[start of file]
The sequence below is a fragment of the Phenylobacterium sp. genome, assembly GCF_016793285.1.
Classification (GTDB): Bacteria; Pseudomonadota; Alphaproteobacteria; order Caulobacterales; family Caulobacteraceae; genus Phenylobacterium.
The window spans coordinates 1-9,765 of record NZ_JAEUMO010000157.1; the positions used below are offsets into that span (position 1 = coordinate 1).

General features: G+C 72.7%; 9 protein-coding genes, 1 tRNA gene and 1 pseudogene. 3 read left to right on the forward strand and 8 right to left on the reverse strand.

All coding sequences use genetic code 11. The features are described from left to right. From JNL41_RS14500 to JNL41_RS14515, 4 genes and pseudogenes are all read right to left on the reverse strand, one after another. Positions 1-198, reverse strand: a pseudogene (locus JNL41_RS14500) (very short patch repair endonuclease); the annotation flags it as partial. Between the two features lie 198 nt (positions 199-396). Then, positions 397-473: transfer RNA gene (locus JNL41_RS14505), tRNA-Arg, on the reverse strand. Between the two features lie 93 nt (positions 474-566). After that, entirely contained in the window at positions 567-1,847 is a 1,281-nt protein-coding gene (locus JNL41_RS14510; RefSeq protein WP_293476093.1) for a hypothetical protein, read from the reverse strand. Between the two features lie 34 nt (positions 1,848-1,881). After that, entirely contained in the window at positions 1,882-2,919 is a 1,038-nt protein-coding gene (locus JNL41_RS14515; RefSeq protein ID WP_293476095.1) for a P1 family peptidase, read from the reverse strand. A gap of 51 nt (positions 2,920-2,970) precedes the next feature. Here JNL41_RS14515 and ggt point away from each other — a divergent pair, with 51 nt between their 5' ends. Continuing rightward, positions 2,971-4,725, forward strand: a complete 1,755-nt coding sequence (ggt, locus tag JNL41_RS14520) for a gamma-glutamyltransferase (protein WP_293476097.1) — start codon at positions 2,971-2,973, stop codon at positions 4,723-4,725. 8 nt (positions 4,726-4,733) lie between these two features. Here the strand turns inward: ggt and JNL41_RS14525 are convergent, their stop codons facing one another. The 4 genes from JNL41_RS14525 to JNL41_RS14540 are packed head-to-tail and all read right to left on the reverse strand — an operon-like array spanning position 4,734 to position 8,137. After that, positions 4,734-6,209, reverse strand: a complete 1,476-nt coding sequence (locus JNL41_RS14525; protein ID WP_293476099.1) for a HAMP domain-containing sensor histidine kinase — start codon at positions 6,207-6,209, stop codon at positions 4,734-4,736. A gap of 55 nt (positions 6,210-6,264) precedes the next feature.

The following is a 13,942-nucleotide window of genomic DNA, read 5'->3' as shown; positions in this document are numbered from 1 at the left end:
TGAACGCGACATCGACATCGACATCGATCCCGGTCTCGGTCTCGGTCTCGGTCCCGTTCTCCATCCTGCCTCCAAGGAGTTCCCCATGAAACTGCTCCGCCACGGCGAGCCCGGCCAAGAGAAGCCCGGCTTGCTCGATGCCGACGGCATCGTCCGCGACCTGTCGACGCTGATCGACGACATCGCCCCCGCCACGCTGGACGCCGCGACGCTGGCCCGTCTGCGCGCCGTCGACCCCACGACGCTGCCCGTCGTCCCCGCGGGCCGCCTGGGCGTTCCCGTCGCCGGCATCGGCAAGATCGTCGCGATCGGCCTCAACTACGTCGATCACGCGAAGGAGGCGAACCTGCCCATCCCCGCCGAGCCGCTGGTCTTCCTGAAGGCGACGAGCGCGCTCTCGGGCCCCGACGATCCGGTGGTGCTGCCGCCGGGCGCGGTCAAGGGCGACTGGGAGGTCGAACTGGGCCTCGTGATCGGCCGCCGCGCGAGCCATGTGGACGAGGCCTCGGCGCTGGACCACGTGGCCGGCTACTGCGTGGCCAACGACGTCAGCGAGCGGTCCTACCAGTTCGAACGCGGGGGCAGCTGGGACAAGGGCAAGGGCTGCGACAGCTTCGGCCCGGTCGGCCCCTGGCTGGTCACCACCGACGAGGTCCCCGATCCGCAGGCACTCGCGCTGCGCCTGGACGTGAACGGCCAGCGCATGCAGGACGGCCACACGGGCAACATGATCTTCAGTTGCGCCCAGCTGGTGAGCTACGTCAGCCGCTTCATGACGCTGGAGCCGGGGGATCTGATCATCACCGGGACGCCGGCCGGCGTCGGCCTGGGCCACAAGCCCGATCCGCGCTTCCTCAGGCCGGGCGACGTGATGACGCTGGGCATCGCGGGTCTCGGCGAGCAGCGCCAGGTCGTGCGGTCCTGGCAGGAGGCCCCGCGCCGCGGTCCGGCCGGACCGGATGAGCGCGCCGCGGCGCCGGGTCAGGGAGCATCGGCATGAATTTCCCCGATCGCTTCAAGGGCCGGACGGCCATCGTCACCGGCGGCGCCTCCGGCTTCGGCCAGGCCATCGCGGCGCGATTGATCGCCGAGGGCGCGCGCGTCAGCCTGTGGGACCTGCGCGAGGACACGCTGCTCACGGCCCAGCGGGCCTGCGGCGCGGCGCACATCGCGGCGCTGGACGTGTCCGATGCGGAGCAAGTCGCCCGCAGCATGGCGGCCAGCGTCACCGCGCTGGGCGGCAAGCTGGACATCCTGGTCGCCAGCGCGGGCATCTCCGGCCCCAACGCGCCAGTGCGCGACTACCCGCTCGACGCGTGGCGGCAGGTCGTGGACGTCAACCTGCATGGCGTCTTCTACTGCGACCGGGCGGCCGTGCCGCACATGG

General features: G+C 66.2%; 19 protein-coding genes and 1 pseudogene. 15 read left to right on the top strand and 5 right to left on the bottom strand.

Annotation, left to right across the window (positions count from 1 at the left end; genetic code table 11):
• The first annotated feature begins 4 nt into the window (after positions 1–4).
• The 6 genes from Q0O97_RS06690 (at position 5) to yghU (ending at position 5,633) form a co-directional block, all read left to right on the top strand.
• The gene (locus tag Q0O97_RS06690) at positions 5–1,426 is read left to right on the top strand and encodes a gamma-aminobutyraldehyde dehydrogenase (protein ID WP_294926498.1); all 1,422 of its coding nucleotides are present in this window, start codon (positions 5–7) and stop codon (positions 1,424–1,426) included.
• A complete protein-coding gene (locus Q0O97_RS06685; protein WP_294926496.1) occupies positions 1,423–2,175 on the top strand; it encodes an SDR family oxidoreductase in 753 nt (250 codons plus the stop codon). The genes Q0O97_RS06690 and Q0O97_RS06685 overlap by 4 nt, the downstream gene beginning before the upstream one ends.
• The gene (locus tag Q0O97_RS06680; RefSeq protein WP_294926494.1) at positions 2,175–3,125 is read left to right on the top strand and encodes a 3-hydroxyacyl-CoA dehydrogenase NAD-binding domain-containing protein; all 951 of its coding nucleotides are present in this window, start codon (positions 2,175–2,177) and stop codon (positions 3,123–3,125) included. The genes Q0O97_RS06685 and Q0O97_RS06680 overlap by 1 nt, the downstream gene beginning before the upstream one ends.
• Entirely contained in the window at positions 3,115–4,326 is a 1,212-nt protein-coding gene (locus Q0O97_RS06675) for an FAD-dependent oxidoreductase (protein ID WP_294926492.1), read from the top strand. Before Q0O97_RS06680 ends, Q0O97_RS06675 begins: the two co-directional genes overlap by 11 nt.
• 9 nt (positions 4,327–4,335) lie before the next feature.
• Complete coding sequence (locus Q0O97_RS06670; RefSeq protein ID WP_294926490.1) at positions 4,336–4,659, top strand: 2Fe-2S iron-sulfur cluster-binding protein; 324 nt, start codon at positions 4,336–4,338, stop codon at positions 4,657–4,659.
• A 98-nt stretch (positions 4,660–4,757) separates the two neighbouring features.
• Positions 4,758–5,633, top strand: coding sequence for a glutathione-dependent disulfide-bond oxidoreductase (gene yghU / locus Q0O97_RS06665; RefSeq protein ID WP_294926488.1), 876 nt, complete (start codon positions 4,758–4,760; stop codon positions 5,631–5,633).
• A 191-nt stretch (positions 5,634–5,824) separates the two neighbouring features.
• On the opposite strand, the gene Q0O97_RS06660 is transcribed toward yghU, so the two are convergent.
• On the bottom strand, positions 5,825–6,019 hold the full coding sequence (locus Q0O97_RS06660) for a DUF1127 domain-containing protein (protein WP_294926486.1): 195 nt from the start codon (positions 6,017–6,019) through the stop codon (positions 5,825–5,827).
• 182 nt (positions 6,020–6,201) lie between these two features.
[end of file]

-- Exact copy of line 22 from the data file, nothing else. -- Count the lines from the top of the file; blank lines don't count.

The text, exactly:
• On the bottom strand, positions 5,825–6,019 hold the full coding sequence (locus Q0O97_RS06660) for a DUF1127 domain-containing protein (protein WP_294926486.1): 195 nt from the start codon (positions 6,017–6,019) through the stop codon (positions 5,825–5,827).